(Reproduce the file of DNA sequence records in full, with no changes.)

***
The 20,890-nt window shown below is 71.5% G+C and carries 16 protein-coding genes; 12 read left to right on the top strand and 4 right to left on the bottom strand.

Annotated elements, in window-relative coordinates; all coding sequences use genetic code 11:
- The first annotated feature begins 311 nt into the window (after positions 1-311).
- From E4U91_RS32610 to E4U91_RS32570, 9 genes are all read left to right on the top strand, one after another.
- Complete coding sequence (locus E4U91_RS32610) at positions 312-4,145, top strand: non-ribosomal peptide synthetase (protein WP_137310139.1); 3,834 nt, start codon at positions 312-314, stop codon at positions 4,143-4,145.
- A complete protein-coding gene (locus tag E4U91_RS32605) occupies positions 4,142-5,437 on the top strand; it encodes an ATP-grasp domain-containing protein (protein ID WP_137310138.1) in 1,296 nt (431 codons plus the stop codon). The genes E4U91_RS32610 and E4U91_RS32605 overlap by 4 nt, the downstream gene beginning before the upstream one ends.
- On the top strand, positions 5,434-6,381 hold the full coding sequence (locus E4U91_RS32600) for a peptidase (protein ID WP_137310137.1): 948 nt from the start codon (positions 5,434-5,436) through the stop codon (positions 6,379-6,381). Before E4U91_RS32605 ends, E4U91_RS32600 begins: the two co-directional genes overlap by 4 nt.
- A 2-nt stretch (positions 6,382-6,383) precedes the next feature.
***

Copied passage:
The 20,890-nt window shown below is 71.5% G+C and carries 16 protein-coding genes; 12 read left to right on the top strand and 4 right to left on the bottom strand.

Annotated elements, in window-relative coordinates; all coding sequences use genetic code 11:
- The first annotated feature begins 311 nt into the window (after positions 1-311).
- From E4U91_RS32610 to E4U91_RS32570, 9 genes are all read left to right on the top strand, one after another.
- Complete coding sequence (locus E4U91_RS32610) at positions 312-4,145, top strand: non-ribosomal peptide synthetase (protein WP_137310139.1); 3,834 nt, start codon at positions 312-314, stop codon at positions 4,143-4,145.
- A complete protein-coding gene (locus tag E4U91_RS32605) occupies positions 4,142-5,437 on the top strand; it encodes an ATP-grasp domain-containing protein (protein ID WP_137310138.1) in 1,296 nt (431 codons plus the stop codon). The genes E4U91_RS32610 and E4U91_RS32605 overlap by 4 nt, the downstream gene beginning before the upstream one ends.
- On the top strand, positions 5,434-6,381 hold the full coding sequence (locus E4U91_RS32600) for a peptidase (protein ID WP_137310137.1): 948 nt from the start codon (positions 5,434-5,436) through the stop codon (positions 6,379-6,381). Before E4U91_RS32605 ends, E4U91_RS32600 begins: the two co-directional genes overlap by 4 nt.
- A 2-nt stretch (positions 6,382-6,383) precedes the next feature.